Betty Buckley has a fabulous career going, starring in films, TV and musicals beginning with her 1969 Broadway debut in the show 1776. Along the way she picked up a prestigious Tony for her role in Cats. In her debut for the label, Concord Records has put to disk a live performance before what sounds like a large audience at the Donmar Warehouse in London, backed by her long time musical director, excellent pianist Kenny Werner. Although billed as a set of eclectic material from a wide variety of musical genre, Buckley focuses on songs from the stage, leaning toward writers for the contemporary musical theater, such as Tina Landau, Adam Guettel, Gretchen Cryer and especially, Ricky Ian Gordon. Just to make sure there is no misunderstanding, this is not a jazz performance, despite the presence of Werner. It is a recital where Buckley takes the opportunity to display her one of a kind skill to tell stories put to music. Nowhere is this talent more stunningly wielded than on the "Poet's Medley". Here she sings poems by Dorothy Parker, Edna St. Vincent Millay and Emily Dickinson, three forerunners of the feminist movement although they probably didn't know it at the time they wrote these verses. On this track, as well as others, Werner takes a solo in a classical sonata manner, fitting to the occasion. In fact, most of the presentation is gentle, sentimental and sometimes melancholy, while the band renders an upbeat, medium tempo spin on "Just the Way You Look Tonight".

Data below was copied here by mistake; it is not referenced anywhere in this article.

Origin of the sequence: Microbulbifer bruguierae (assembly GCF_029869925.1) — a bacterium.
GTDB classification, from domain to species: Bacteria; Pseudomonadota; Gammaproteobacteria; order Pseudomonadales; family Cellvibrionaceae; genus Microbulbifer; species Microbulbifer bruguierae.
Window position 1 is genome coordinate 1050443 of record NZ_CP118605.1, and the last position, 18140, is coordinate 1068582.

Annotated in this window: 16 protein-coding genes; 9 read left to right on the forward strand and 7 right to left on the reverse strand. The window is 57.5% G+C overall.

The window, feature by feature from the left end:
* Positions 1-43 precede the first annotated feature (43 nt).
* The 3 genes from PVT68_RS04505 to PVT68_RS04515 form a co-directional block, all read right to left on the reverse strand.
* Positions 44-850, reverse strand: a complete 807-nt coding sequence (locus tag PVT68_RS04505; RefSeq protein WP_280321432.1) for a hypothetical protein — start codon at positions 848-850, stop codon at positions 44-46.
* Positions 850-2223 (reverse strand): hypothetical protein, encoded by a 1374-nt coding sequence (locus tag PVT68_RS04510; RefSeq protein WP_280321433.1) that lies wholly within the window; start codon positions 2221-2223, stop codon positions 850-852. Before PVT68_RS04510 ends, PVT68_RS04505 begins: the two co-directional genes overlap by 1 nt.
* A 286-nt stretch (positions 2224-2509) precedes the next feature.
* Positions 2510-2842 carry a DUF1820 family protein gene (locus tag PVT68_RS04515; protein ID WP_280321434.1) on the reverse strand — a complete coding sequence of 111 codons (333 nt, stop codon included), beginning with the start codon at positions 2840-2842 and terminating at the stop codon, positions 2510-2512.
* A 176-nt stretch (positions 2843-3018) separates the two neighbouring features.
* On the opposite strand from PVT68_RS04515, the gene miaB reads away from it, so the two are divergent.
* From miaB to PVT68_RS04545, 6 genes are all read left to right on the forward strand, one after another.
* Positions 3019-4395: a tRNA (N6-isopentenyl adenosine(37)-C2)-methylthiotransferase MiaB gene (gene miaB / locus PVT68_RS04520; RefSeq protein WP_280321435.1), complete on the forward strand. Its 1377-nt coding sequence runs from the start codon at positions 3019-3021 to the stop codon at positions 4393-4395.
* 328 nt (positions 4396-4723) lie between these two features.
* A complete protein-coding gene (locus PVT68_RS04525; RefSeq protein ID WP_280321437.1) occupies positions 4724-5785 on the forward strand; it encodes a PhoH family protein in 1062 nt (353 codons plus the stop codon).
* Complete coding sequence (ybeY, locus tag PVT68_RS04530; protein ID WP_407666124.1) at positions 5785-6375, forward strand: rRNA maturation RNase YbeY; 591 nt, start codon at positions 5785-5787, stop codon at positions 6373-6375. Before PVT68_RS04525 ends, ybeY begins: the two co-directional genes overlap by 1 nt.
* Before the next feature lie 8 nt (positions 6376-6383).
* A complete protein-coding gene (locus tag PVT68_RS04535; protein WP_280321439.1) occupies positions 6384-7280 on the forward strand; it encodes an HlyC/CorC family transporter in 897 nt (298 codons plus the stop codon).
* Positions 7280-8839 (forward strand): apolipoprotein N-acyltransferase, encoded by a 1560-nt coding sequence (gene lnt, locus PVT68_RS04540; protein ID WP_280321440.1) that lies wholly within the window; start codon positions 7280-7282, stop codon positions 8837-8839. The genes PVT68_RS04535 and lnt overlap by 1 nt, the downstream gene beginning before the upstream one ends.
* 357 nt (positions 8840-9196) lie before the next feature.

Stars and the Moon is a compelling performance by a consummate artist and is recommended especially for those who enjoy hearing the vocal art at its best. Visit Betty at www.bettybuckley.com.
Track Listing: Not a Day Goes By; Just the Way You Look Tonight; Stars and the Moon; Finding Home; Answer Me My Love; Migratory V/A Horse with Wings; Fire and Rain; Poet's Medley: Red Dress, Souvenir, Will There Really Be a Morning; Old Friend; Send in the Clowns; Close to Home; Amazing Grace
Personnel: Betty Buckley - Vocal; Kenny Werner - Piano; Jamey Hoddad -Percussion; Tony Marino - Bass
I love jazz because next to my kids, it's the love of my life.
I was first exposed to jazz by Joe Rico from a tiny station in Niagara Falls in 1954 when I was 13.
The best show I ever attended was Maynard Ferguson who blew the roof off Massey Hall in the late 50s.
My advice to new listeners is to listen to everything you can and then listen again.